BayStar Keeping Quiet on Demand for SCO Redemption

 
 
By Steven Vaughan-Nichols  |  Posted 2004-04-19
 
 
 

BayStar Keeping Quiet on Demand for SCO Redemption


Days after BayStar Capital Management LLC told The SCO Group Inc. that it was ending its agreement with SCO and demanding that SCO redeem BayStars 20,000 shares of SCOs series A-1 convertible preferred stock, SCO says it still doesnt know why BayStar is doing this.

According to SCOs director of corporate communications, Blake Stowell, "BayStar hasnt responded to our requests for exactly how SCO breached four sections of the companies contracts."

"Theyve not been forthcoming to SCO or any member of the media," he said.

When asked directly how SCO has broken its agreement, BayStar spokesman Bob McGrath replied, "No comment." He added, "At this time, we are not answering any questions about SCOs announcement concerning BayStar." In short, BayStar is not even confirming that it send SCO the letter.

Some analysts have suggested that BayStar may have made its demands for immediate redemption of the shares because it wanted more control of the company. To that, Stowell replied, "When the exchange took place, they were offered a board seat. I believe that offer still stands, and to this point they havent chosen to take the board seat."

Stowell said he wanted to clarify that "just because BayStar is asking for redemption doesnt mean that it will happen. SCO is as well-funded today as it was a week ago, and redemption hasnt taken place."

Dion Cornett, managing director at Decatur Jones Equity Partners LLC, an independent equity-research firm focused on small to midsized growth companies, said, "I cant get inside BayStars brain, but I think theyre pulling out because they no longer believe SCO is a good investment."

Stacey Quandt, principal analyst at Quandt Analytics, said she agrees. "The implication is that BayStar thinks SCO will not succeed with its case."

Cornett continued, "I cant believe theyre doing this just because of a press release [one of BayStars purported claims against SCO]. I dont know what spooked them, but based on the timing, it might have been because IBM had just filed for summary judgment."

Quandt added, "When you look at SCOs situation, maybe BayStar has decided to cut their losses."

Next Page: Its very hard for a company to force redemption, analyst says.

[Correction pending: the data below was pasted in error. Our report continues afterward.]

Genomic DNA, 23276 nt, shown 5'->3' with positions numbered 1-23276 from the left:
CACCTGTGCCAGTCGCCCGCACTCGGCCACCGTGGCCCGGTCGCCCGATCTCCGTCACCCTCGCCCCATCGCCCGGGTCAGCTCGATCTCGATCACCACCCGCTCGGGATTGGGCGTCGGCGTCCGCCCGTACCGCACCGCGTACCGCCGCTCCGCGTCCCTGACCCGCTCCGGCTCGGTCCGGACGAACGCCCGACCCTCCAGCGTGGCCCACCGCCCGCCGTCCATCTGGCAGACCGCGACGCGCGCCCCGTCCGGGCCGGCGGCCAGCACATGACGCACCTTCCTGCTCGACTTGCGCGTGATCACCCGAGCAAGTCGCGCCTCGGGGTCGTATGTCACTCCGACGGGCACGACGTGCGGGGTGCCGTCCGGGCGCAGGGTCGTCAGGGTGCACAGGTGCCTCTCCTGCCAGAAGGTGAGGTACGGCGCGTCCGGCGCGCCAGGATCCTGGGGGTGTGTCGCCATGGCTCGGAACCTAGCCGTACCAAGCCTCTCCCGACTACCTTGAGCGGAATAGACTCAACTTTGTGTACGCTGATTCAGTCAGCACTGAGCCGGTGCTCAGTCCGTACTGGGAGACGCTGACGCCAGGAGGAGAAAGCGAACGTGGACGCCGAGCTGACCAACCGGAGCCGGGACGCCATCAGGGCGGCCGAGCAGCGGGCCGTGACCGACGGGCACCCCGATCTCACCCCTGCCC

Hard to Force Redemption


As for BayStar getting its stock redeemed, Cornett said he isnt optimistic about the companys chances if SCO fights back. "Its very hard for a company to force redemption. They know that," he said, adding that he thinks its "no more than a 50/50 chance that BayStar could get an injunction to free its money."

If BayStar does get its shares, though, Cornett said he expects the Royal Bank of Canada (RBC), which also financed SCO with $30 million as part of the package with BayStars $20 million, to "get out."

The RBC, along with BayStar, already got SCO to restructure the deal once before in December to prevent SCO from being sold without first obtaining their consent. The two investment houses did this in response to a deal by which a 20 percent contingency fee of any proceedings from the sale of the company would be awarded to SCOs law firm, Boies, Schiller & Flexner LLP.

But for now, bank spokesman Chris Pepper said, "We are aware of what BayStar is doing, and were reviewing our options."

Cornett said, "Ive seen private equity investment do this kind of maneuver to try for better terms or to get out. If they do intend to get out and get their money back, they will face a court battle. Its ironic—SCO will use the money they received from BayStar to defend themselves from BayStar."

Dan Kusnetzky, IDC vice president of system software, said he thinks SCO "will find itself embroiled in another legal contest."

"As an industry analyst, SCO needs customers, particularly big ones, and [it has sent] 1,500 letters threatening legal action, which is not a way to engender friendship," Kusnetzky said.

"SCO also need hardware backers, and theyve sued IBM, and HP has set up legal protection for its Linux customers against SCO legal actions. Theyve upset many customers and many of their partners, and thats not the equation for success.

"In the long run, if you look at the stream of revenue shrink and the cost of litigation rise, its hard to see how SCO can long continue."

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